If you have time to read just one thing today, let it be this Grantland feature on re-watching the 2013 national championship game with Luke Hancock and Spike Albrecht.
It's lengthy, but well worth it. Here are a few highlights:
Hancock has only two points at this point. "I was in shock a little bit," he says. "I was thinking, I can't believe we're down like this. And with the way they shoot the ball, it's going to be really hard to come back. We have to gamble more on defense. That's the only way to come back. But if you gamble and miss against a team like this, they can blow you out." Hancock drew the foul that sent Burke to the bench, but otherwise, he had barely been a factor in the game. Yet with leading scorer Russ Smith struggling, Hancock has been slotted into Smith's spot at the 2. "Look at me," he says, pointing to himself shrugging on the screen. "I'm telling Coach that I literally have no idea what I'm supposed to do here. When I was at the 2, I didn't know a lot of the plays."
But that's OK. Over the next few minutes, Hancock won't need set plays. He settles things down on a drive that draws a foul. Two free throws, both good, now 33-23. He's just getting started.
"Wow," says Hancock. "Look at that."
That is the Michigan locker room. Beilein allows a CBS camera crew to film his halftime speech. He is projecting confidence, sounding upbeat. All around him, the players are clapping, some yelling, Let's go! But, says, Hancock: "That looks nothing like our locker room looked right then. We were all screaming, jumping up and down. We were so fired up. At that moment, there was no doubt in anyone's mind: We were going to win that game. You look at them, and it's just not the same. They look shell-shocked."
But in this moment, Hancock watches himself hug Wayne Blackshear. He thinks back on that night, he and Siva sitting in their hotel room, watching the highlights on repeat. He tries, as best as he can, to describe his emotions then: "It was just so much joy. Indescribable joy. It wasn't, ‘Yeah, Michigan! We beat you!' It was just, ‘Oh man, we won.'"
"We won, we won, we won."
The whole thing is tremendous.
Congratulations to Louisville signee Quentin Snider, who has been named Kentucky's Mr. Basketball for 2014. We linked up Quentin's senior year highlights yesterday.
Now it really feels like go time.
Obviously you should have already joined the CC pool (which is now pushing 1,000 members), but if you're looking for another to join, the folks from Rush the Court are offering up an autographed 1986 championship ball and a pair of Final Four tickets (I'm assuming 2015) as the prize for their pool.
Gorgui Nordstrom commercial? GORGUI NORDSTROM COMMERCIAL.
Region placement does not seem to be of great importance to the committee this year, and to fan bases eager to see their team play this is great news. However, there can be some unforeseen consequences. Louisville (#2 in our ranking) won the AAC Tournament, yet was given just a four seed to help keep the Cardinals near home. As a result, the Cardinals were granted seeding in the Midwest region, which plays the Regional Finals in Indianapolis. While Indianapolis is closer to Louisville's fan base, the Cardinals face what looks like the most difficult region. There are a record 19 teams in the Midwest, 12 of which rank in our top 40 and six of which rank in our final top 20. Though no Midwest team wins more than 8.8% of the time, the region as a whole wins it all a bracket-high 31.1%.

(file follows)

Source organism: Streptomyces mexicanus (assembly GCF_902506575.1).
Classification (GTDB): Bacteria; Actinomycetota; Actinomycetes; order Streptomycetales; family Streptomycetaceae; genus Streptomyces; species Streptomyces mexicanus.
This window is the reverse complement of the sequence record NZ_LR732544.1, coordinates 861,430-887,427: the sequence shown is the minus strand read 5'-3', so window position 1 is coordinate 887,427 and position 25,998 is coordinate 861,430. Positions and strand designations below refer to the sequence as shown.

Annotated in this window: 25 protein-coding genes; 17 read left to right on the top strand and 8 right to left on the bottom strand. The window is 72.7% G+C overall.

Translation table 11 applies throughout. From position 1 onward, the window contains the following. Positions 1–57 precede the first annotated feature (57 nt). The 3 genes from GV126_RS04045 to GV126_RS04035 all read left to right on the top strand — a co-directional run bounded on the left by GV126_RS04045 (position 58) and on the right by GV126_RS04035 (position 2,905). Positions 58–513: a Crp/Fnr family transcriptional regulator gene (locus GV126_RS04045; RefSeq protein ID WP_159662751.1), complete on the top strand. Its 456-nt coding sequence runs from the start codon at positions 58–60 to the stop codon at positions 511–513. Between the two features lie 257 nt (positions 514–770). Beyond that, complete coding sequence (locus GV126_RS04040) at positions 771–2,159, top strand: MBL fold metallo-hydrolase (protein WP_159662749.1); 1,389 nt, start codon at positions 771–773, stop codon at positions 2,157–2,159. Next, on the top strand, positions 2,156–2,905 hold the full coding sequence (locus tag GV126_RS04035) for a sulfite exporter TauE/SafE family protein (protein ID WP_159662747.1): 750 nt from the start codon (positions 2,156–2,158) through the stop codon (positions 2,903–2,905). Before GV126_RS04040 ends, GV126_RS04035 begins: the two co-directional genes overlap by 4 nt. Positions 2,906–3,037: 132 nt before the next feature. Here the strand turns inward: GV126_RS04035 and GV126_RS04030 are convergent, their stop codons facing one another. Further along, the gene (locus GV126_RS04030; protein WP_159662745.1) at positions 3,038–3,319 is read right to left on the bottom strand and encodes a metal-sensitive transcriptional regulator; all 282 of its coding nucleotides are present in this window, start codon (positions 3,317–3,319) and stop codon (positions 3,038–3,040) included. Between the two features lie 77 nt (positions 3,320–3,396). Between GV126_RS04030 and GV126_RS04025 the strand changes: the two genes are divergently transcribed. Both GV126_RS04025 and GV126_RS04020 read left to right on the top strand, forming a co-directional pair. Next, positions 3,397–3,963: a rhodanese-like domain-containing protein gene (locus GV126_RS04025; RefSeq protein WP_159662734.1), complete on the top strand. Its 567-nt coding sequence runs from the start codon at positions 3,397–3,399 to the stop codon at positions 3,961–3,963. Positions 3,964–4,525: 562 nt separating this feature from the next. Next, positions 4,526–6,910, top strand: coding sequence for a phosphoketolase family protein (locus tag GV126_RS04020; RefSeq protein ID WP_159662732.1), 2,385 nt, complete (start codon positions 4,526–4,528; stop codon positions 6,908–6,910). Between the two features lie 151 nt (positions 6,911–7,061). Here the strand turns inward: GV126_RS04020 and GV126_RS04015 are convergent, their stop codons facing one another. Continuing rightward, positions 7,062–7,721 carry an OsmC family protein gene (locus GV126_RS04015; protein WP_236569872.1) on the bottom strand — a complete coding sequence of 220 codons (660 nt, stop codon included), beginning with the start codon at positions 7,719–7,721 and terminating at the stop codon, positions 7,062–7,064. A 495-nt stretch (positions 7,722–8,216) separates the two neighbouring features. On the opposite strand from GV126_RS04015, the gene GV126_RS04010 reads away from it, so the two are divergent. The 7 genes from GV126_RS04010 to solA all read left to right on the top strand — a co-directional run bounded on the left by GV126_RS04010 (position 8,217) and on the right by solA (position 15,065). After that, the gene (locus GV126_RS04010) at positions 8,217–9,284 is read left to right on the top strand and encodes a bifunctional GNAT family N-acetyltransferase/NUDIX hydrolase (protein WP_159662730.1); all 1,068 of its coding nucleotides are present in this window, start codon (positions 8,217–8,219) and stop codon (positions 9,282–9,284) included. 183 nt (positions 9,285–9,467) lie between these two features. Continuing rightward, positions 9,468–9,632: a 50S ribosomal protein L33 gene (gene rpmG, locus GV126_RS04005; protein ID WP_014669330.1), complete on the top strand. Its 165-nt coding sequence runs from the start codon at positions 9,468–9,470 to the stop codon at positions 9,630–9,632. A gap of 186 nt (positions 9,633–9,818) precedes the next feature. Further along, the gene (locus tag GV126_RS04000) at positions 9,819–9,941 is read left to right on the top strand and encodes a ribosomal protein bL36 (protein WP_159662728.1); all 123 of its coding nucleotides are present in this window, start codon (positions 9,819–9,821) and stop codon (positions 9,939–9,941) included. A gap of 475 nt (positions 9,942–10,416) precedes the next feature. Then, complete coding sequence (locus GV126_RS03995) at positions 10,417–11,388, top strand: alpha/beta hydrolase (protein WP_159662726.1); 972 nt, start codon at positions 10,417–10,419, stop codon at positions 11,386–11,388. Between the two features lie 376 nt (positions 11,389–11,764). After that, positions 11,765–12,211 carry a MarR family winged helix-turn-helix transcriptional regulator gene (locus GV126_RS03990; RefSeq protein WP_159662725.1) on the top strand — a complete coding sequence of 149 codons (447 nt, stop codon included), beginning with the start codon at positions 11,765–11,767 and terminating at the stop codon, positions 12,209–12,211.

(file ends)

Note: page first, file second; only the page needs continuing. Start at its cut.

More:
Arizona is the weakest one seed. While the resume is strong, the team has been hurt by a key injury to third-leading scorer and strong defender Brandon Ashley. The Wildcats are #7 in our rankings, 38th in offensive efficiency and first in defensive efficiency. The Wildcats find themselves in the South region, the least likely region from which the National Champion will come at just 19.8%. Arizona only wins the title 3.9% of the time. Creighton, an ultra-efficient three seed led by the nation's top player, Doug McDermott, wins it all more often at 5.9% of the time. The Bluejays are the most likely Final Four participant from the West, yet they only even get there 19.7% of the time. The West region is up-for-grabs and relatively mediocre (especially relative to the Midwest on the same side of the bracket).
After Florida (at 10.8%), Michigan State (8.9%), Louisville (8.8%), Virginia (7.7%), Wichita State (7.0%), Duke (6.8%), Creighton (5.9%) and Michigan (5.5%) are the teams that have a better than one-in-twenty chance to win the title. The list of teams with at least a one percent chance to win the championship also includes: Arizona, Villanova, Wisconsin, VCU, UCLA, Kansas, Iowa State, Ohio State, Syracuse, San Diego State, Pitt, Baylor, New Mexico and Oregon.
Prediction Machine had Indiana as the most likely champion a year ago.
As they did with the Super Bowl, Wilson put together a small batch of minimalist graphics commemorating big moments in recent tourneys. While the four other ones I saw are pretty cool, I must admit to being underwhelmed by the "draining threes" graphic dedicated to Louisville's 2013 run.
Maybe I'm just not getting it.
(Update: Okay, I get it now that this is representing Luke's four threes in the title game and I change my stance 100 percent. This is very cool. I haven't been sleeping much this week.)
The Falcoholic takes a look at Calvin Pryor.
I can't wait for my cats to beat the cards in the elite eight